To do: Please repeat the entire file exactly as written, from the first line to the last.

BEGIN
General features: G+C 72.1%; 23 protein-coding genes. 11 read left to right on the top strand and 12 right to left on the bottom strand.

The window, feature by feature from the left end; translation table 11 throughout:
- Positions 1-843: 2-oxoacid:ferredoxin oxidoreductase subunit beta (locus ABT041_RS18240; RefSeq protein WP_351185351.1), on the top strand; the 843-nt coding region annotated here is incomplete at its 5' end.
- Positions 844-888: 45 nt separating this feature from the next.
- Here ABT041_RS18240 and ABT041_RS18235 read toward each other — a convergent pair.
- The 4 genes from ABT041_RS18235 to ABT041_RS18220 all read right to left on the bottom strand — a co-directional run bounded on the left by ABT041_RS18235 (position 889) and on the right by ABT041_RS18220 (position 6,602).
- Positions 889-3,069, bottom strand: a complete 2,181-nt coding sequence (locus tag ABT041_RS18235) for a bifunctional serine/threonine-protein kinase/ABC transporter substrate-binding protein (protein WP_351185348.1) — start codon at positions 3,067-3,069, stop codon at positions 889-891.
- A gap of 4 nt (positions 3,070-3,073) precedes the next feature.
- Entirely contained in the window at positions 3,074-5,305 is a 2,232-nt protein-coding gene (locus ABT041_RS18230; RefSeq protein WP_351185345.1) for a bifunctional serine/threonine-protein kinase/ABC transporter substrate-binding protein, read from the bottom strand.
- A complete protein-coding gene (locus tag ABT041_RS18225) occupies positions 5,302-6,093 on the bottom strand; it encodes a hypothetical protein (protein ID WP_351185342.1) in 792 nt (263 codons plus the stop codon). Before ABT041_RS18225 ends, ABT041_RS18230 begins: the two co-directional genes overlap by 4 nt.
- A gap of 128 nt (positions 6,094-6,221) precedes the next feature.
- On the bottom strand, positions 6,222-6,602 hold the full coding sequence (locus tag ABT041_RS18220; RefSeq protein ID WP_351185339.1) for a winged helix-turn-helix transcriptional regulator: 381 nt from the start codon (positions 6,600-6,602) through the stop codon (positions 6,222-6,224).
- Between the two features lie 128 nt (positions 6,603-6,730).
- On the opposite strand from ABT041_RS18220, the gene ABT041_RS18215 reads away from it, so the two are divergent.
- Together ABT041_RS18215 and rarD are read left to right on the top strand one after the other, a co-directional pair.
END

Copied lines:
General features: G+C 72.1%; 23 protein-coding genes. 11 read left to right on the top strand and 12 right to left on the bottom strand.

The window, feature by feature from the left end; translation table 11 throughout:
- Positions 1-843: 2-oxoacid:ferredoxin oxidoreductase subunit beta (locus ABT041_RS18240; RefSeq protein WP_351185351.1), on the top strand; the 843-nt coding region annotated here is incomplete at its 5' end.
- Positions 844-888: 45 nt separating this feature from the next.
- Here ABT041_RS18240 and ABT041_RS18235 read toward each other — a convergent pair.
- The 4 genes from ABT041_RS18235 to ABT041_RS18220 all read right to left on the bottom strand — a co-directional run bounded on the left by ABT041_RS18235 (position 889) and on the right by ABT041_RS18220 (position 6,602).
- Positions 889-3,069, bottom strand: a complete 2,181-nt coding sequence (locus tag ABT041_RS18235) for a bifunctional serine/threonine-protein kinase/ABC transporter substrate-binding protein (protein WP_351185348.1) — start codon at positions 3,067-3,069, stop codon at positions 889-891.
- A gap of 4 nt (positions 3,070-3,073) precedes the next feature.
- Entirely contained in the window at positions 3,074-5,305 is a 2,232-nt protein-coding gene (locus ABT041_RS18230; RefSeq protein WP_351185345.1) for a bifunctional serine/threonine-protein kinase/ABC transporter substrate-binding protein, read from the bottom strand.
- A complete protein-coding gene (locus tag ABT041_RS18225) occupies positions 5,302-6,093 on the bottom strand; it encodes a hypothetical protein (protein ID WP_351185342.1) in 792 nt (263 codons plus the stop codon). Before ABT041_RS18225 ends, ABT041_RS18230 begins: the two co-directional genes overlap by 4 nt.
- A gap of 128 nt (positions 6,094-6,221) precedes the next feature.
- On the bottom strand, positions 6,222-6,602 hold the full coding sequence (locus tag ABT041_RS18220; RefSeq protein ID WP_351185339.1) for a winged helix-turn-helix transcriptional regulator: 381 nt from the start codon (positions 6,600-6,602) through the stop codon (positions 6,222-6,224).
- Between the two features lie 128 nt (positions 6,603-6,730).
- On the opposite strand from ABT041_RS18220, the gene ABT041_RS18215 reads away from it, so the two are divergent.
- Together ABT041_RS18215 and rarD are read left to right on the top strand one after the other, a co-directional pair.